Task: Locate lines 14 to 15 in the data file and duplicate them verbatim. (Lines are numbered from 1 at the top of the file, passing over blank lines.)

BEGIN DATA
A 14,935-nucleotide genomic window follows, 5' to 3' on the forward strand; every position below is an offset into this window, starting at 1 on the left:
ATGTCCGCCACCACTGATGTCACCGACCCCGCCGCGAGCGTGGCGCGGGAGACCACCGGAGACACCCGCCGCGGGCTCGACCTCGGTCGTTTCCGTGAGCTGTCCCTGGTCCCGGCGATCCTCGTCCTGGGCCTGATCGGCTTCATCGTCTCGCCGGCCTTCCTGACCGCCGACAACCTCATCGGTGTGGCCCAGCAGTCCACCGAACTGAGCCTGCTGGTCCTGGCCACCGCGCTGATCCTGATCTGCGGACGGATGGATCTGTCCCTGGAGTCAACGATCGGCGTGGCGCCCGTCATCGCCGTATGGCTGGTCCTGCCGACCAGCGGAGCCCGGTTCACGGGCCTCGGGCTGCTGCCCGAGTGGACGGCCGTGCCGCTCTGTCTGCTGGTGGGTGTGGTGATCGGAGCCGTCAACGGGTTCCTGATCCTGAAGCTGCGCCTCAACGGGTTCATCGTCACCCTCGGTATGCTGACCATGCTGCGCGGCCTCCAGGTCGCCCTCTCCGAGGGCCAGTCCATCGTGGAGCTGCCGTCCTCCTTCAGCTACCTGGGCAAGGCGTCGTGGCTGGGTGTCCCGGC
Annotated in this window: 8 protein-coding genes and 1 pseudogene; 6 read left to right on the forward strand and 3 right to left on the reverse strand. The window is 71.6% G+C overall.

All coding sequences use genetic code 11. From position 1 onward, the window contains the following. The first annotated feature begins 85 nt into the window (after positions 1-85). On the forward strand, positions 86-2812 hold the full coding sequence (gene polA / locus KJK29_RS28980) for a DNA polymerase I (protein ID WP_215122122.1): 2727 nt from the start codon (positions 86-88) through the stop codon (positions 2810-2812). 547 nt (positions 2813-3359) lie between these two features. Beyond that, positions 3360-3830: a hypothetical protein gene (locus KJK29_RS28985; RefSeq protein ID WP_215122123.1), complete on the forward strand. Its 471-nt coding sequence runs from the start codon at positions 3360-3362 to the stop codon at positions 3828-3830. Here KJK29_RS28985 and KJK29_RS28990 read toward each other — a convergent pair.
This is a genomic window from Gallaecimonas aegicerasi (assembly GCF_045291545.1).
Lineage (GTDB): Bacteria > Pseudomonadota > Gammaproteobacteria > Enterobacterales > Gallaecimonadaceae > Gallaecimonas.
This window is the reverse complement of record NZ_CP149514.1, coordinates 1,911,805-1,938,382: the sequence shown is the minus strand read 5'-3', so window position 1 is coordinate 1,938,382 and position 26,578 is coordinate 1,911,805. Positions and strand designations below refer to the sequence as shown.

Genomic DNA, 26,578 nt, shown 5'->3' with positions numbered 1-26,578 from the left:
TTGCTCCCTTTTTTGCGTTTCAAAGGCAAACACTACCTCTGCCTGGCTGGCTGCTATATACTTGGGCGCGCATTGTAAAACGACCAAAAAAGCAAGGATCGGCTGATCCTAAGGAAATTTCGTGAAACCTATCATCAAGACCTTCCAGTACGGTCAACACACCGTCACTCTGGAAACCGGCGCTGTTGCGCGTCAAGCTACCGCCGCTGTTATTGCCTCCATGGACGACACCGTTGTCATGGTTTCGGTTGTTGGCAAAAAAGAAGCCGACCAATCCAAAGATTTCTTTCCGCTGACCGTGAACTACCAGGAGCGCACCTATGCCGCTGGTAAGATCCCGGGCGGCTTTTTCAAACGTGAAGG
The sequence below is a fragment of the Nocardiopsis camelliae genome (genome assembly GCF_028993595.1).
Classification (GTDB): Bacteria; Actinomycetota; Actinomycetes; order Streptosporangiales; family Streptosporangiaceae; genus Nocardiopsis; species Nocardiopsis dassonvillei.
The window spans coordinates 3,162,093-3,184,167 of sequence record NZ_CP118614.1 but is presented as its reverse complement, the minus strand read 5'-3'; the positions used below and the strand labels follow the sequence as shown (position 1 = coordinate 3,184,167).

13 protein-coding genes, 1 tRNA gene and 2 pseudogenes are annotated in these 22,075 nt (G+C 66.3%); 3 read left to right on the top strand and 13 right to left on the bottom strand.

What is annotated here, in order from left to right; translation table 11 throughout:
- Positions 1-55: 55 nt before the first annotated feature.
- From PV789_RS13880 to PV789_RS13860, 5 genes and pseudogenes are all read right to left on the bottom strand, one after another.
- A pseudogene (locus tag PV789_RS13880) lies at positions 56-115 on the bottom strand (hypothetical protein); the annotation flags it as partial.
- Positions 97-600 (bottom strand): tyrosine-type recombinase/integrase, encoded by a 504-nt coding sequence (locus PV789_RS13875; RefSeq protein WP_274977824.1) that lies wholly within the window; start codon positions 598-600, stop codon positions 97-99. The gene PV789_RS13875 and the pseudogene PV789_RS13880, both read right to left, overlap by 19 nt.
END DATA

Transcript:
What is annotated here, in order from left to right; translation table 11 throughout:
- Positions 1-55: 55 nt before the first annotated feature.